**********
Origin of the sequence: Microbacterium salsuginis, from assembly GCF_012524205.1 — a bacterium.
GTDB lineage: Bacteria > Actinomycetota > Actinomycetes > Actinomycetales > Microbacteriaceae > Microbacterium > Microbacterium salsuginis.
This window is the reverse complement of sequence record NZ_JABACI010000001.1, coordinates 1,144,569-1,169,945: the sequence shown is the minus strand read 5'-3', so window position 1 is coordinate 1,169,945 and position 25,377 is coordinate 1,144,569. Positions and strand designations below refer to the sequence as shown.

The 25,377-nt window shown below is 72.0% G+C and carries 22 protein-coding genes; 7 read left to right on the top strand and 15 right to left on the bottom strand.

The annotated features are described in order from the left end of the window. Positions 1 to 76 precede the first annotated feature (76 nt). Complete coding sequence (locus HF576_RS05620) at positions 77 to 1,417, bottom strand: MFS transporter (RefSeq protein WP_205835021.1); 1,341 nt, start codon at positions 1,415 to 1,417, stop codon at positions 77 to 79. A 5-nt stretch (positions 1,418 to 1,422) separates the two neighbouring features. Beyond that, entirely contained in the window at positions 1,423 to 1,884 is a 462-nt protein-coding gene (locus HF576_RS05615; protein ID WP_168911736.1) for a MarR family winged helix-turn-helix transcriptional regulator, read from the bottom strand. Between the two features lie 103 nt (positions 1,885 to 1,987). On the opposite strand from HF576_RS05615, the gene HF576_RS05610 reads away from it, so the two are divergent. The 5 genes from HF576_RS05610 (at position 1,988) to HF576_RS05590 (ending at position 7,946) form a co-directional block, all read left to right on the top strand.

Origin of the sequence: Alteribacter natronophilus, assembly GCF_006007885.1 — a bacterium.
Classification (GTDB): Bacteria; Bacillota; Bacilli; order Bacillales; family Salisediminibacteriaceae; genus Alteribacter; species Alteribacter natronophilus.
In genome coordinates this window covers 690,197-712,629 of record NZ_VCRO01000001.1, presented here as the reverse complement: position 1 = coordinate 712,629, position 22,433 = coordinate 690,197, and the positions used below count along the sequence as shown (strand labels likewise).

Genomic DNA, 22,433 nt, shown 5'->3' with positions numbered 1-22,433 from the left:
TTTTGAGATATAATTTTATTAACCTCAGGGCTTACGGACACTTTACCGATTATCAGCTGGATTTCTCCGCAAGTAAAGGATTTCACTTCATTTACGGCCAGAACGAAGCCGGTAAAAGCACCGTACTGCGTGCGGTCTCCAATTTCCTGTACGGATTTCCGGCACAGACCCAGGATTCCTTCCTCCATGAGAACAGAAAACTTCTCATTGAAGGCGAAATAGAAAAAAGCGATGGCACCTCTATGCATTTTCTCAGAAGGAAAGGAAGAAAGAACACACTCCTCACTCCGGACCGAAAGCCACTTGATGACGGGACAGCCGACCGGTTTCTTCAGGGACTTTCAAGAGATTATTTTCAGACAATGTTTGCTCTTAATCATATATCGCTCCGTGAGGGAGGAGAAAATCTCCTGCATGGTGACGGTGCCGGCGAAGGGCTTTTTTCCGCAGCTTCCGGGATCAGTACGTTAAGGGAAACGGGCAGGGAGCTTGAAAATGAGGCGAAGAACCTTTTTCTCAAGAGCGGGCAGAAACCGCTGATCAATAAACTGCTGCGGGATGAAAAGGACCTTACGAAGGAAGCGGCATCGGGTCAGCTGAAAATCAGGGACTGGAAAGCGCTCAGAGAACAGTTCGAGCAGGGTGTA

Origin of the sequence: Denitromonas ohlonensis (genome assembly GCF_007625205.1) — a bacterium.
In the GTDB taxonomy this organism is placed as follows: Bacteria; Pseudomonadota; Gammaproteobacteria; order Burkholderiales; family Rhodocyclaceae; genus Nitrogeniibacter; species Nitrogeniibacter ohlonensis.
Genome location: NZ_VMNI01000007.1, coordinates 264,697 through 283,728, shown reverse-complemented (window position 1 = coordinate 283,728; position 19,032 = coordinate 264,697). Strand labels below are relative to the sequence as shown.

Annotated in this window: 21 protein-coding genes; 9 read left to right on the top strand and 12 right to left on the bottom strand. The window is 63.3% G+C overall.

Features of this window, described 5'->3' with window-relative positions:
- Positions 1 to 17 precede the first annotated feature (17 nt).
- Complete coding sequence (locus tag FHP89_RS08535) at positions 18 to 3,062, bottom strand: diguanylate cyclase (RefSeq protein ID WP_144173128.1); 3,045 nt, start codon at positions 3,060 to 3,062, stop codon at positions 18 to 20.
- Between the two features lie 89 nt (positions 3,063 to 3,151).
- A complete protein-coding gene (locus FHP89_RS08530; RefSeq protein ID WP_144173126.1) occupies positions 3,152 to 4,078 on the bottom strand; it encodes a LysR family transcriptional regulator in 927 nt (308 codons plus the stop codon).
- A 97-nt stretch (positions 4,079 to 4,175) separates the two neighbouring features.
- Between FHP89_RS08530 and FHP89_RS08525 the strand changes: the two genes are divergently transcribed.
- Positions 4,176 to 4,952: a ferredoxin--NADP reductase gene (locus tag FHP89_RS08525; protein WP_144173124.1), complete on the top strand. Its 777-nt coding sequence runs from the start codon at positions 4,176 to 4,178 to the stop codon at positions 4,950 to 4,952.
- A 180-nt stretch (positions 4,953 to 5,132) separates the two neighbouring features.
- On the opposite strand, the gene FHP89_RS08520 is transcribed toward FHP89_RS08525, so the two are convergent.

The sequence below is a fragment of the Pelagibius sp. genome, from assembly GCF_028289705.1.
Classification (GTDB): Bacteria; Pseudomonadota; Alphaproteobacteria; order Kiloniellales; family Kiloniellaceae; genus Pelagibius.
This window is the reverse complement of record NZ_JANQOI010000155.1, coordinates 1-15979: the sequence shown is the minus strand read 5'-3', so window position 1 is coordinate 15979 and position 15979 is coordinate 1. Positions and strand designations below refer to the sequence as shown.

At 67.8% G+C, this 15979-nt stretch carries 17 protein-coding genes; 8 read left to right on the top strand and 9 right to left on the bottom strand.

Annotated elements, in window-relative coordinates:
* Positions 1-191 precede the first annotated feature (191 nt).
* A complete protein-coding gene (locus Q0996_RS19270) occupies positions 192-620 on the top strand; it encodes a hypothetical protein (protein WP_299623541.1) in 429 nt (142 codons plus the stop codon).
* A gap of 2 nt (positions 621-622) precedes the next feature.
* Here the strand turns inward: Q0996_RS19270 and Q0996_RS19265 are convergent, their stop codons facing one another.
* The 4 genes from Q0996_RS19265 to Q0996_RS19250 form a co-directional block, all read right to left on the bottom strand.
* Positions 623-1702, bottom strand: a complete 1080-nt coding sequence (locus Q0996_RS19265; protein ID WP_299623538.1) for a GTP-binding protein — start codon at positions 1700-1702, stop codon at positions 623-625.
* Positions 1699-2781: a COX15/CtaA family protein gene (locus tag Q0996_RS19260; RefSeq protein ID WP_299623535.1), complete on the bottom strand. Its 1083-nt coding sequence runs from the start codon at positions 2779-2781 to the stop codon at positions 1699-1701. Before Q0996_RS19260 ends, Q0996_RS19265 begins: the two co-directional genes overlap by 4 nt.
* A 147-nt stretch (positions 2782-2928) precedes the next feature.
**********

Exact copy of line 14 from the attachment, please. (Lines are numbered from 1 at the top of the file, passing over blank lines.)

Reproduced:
Annotated in this window: 21 protein-coding genes; 9 read left to right on the top strand and 12 right to left on the bottom strand. The window is 63.3% G+C overall.